The first thing I do is make a list of all of the books that I want my child to read and all of the books that I'm going to read to my child.   Both Reading and Read To are really important activities, and they can take up an hour of each day or more.   Everyone knows that they have to read every day.  The Read To takes care of itself because that is what bedtime is for.

To build the Reading List, depending on where the kids are academically, I will go to the web and get lists of every series that has "Beginning Reader", "Early Reader", etc from all major publishers.  Then I'll look up these books on the library website and delete the ones that the library doesn't have.

For kids that are actually learning how to read, I make some recommendations on my page on reading (on the right of this blog) that you might find helpful.  There are some great series out there, but most of them are not leveled well.

For the Read To list, I search for Illustrator awards, and write down all of these books, crossing out the ones that the library doesn't have.   Once you find an award winning illustrator, you can query the books that this person has illustrated, and many of these can go on the reading list as well, especially for older kids. 

Step 2 - Place Holds and Check Out Books
With these lists in mind, each week I check out and place holds on a dozen books.  Once I get the books, I return the ones that are too hard and put the book titles at the end of the list for later.  Eventually they won't be too hard.

Step 3 - Read, Read, Read
With a stack of books, I'm ready to assign reading and have my Read To books for each night.  Maybe I have 6 that are appropriate for the week, and that is what we do.   With little kids learning to ready, their reading probably involves the parent.  Maybe they can only read one word or one sentence in the whole book.   Maybe we read them over and over throughout the week.  Certainly the Read To books - the good ones - get read over and over and over.

A Note On Phonics for Test Prep
A good phonics series is great for Test Prep, because it will expose your child to lots of vocabulary very early.  You may have to provide the definitions.  Plus, it will help them learn to read, and then they'll read more earlier, and early reading is probably the single biggest factor in passing the test and doing well in school forever.

A Note For Older Children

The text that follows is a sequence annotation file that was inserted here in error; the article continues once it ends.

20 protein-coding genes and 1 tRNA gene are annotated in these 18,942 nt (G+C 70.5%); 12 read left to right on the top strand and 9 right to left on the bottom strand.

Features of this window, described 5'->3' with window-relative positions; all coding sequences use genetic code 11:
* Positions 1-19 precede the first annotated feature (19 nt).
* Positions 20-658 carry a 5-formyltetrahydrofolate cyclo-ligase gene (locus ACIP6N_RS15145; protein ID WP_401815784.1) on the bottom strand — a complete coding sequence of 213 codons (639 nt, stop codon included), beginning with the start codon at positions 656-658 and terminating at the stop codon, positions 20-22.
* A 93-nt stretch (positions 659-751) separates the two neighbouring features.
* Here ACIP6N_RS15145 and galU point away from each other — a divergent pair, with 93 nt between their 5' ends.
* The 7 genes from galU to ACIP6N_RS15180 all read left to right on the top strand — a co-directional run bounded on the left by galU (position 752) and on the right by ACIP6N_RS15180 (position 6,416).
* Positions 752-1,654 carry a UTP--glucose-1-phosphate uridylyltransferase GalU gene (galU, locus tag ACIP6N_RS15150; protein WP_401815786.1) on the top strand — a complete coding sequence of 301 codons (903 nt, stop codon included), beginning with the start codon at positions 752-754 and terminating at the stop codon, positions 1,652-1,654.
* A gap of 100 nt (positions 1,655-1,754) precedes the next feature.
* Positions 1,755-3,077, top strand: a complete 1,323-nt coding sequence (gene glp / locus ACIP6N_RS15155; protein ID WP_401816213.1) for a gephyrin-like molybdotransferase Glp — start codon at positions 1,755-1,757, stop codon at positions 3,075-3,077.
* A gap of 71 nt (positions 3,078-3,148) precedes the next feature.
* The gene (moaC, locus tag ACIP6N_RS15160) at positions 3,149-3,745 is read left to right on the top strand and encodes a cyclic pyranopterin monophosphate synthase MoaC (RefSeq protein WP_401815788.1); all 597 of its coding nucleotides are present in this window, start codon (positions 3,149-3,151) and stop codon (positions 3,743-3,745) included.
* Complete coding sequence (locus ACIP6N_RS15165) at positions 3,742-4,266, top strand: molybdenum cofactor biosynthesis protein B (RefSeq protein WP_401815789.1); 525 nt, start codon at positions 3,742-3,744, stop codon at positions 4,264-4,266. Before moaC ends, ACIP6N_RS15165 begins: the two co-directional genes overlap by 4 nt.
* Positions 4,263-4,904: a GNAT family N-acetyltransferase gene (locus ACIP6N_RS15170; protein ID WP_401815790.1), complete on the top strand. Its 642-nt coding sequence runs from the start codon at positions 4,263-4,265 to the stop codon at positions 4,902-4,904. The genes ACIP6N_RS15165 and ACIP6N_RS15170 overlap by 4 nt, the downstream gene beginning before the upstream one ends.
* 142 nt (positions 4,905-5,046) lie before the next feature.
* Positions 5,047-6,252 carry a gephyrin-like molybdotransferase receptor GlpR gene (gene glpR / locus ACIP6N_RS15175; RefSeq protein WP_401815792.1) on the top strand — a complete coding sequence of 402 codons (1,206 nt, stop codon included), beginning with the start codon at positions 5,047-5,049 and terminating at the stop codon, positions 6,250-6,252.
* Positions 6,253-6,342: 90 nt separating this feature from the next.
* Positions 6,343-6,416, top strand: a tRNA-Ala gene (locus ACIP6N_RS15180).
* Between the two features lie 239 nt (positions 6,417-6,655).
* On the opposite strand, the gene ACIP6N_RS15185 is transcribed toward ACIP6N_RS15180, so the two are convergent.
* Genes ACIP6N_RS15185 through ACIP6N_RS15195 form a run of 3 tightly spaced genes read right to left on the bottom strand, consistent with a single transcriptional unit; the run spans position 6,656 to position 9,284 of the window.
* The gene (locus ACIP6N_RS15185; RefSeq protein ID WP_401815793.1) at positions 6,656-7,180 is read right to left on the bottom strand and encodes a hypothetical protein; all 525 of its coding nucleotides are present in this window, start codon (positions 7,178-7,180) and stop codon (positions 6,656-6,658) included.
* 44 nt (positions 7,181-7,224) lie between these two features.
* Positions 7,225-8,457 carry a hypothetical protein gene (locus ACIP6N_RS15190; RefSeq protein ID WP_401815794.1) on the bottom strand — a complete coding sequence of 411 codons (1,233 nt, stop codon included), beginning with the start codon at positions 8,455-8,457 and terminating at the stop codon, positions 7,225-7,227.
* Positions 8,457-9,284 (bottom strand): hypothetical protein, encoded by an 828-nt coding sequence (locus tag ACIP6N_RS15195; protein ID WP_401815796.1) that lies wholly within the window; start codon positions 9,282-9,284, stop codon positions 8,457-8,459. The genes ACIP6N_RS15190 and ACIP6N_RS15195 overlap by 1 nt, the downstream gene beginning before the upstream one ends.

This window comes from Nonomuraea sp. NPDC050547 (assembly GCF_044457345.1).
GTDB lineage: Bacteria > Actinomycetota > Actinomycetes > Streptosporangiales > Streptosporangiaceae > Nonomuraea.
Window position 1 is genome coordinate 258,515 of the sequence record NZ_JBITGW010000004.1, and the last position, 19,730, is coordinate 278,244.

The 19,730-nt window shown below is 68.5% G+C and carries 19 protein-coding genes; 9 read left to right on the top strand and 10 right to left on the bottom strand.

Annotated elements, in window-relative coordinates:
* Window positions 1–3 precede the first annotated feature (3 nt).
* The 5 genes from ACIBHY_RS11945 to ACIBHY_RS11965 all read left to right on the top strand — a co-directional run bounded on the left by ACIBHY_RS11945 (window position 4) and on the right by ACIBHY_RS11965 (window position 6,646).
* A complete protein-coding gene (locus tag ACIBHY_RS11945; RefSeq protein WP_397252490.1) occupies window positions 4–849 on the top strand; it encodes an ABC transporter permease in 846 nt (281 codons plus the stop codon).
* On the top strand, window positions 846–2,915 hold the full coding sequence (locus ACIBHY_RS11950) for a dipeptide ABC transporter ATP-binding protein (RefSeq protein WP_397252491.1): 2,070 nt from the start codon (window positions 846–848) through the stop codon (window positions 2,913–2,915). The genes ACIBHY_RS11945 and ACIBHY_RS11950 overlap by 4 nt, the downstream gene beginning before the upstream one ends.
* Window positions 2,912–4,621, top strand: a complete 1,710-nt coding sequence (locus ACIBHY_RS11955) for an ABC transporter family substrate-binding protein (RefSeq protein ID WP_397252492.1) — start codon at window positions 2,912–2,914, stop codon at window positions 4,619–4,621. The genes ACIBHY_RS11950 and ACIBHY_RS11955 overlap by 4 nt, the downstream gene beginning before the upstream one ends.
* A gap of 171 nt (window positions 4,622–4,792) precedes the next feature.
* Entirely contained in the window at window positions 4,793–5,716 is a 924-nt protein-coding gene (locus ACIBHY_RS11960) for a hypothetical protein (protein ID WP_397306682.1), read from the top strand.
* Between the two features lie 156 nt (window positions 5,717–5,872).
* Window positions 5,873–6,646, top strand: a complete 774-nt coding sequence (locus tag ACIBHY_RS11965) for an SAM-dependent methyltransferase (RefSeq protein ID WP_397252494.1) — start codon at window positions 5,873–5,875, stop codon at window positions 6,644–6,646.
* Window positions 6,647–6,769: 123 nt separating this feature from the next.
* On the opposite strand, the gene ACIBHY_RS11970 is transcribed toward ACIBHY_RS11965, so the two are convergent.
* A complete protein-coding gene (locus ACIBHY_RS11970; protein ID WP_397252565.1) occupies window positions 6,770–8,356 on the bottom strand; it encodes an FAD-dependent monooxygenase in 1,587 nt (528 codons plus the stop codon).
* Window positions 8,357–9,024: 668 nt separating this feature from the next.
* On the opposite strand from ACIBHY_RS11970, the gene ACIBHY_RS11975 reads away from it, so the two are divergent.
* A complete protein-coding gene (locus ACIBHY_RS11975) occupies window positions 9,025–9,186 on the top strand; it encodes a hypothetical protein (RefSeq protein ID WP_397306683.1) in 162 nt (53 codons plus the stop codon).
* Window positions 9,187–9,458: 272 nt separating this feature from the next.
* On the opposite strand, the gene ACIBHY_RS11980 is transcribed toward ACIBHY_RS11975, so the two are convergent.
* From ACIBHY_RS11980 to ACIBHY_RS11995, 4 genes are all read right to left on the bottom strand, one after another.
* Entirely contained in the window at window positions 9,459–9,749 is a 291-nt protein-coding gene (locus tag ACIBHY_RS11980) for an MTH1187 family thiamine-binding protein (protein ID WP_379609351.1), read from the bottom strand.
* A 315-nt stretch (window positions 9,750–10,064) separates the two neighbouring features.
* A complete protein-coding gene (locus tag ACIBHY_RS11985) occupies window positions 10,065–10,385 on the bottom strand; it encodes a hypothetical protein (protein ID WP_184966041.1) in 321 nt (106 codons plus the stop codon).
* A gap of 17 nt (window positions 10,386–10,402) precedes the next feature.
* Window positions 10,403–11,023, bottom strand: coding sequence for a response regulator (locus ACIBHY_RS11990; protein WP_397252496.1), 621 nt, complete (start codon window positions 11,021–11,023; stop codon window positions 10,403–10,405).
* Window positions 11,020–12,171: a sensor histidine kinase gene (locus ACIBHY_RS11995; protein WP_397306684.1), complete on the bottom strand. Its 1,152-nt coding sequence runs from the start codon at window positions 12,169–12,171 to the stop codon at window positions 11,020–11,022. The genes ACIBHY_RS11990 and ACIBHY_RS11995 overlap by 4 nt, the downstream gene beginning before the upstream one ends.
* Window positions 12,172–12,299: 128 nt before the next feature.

Here we are with the older child in the summer after 4th grade.   I am putting together a special reading list.  I start with award winning books for older kids (typically 6th grade) - I think the Newberry is perfect - and then I search Amazon for these books to make sure they have teacher guides.  If there are lots of teacher guides and study guides, then I have my book.

When I assign these, I'm specifically asking my child to report to me what is interesting, tricky, surprising, foreboding, confusing.  I'm treating these books in the same way I treat a good test question.   Don't just read it.  Find the mystery.  What, it's not a mystery you say?  Every well written book is a mystery to be solved.  It's time to read slower and think more.

Can Your Child Pass The Test With No Reading?
The answer is yes, it is possible.  The test is trying to find the kids with advanced critical thinking skills who might not even speak English well, let alone read.  It turns out that lots of reading is the safest and easiest way to get a high score on the test, but there are alternative paths.   If your child only needs to score in the 90% to 95% to get in a GAT program, and you only have 2 months to prepare, you can bypass reading if you work really really hard in the other areas.

Wednesday, June 17, 2015

Recommended Math for GAT Test Prep

I have made progress in my quest for the perfect math workbook to teach thinking skills and am prepared to make a recommendation.  Many of you with kids beyond 1st grade have complained about the paucity of test prep material.

First, I found Eureka on the Engage New York web site.  It turns out all of the material is free, but teachers complained about having to do so much printing so a publisher is creating books.  Here is a sample lesson (pdf at bottom of their page) for 3rd grade.

If you google Eureka you'll find a site that makes you register to print the same material so don't go there.

The course appears to be exactly like I teach my kids when they are learning to solve problems, and how I teach my little one new and advanced topics.  The material teaches the problems solving methods (with the exception advanced methods)  It makes kids do all of the work and gives the teacher prompts and questions to ask.  The goal is an understanding of mathematics.   Their heart is in the right place, but it would be a perfect math course for a large school district or the inner city.  If you are aspiring to get your kid into a GAT program or keep him there, then this is not going to help unless you don't know how to teach math and are tutoring your child, in which case you can peruse the material for ideas.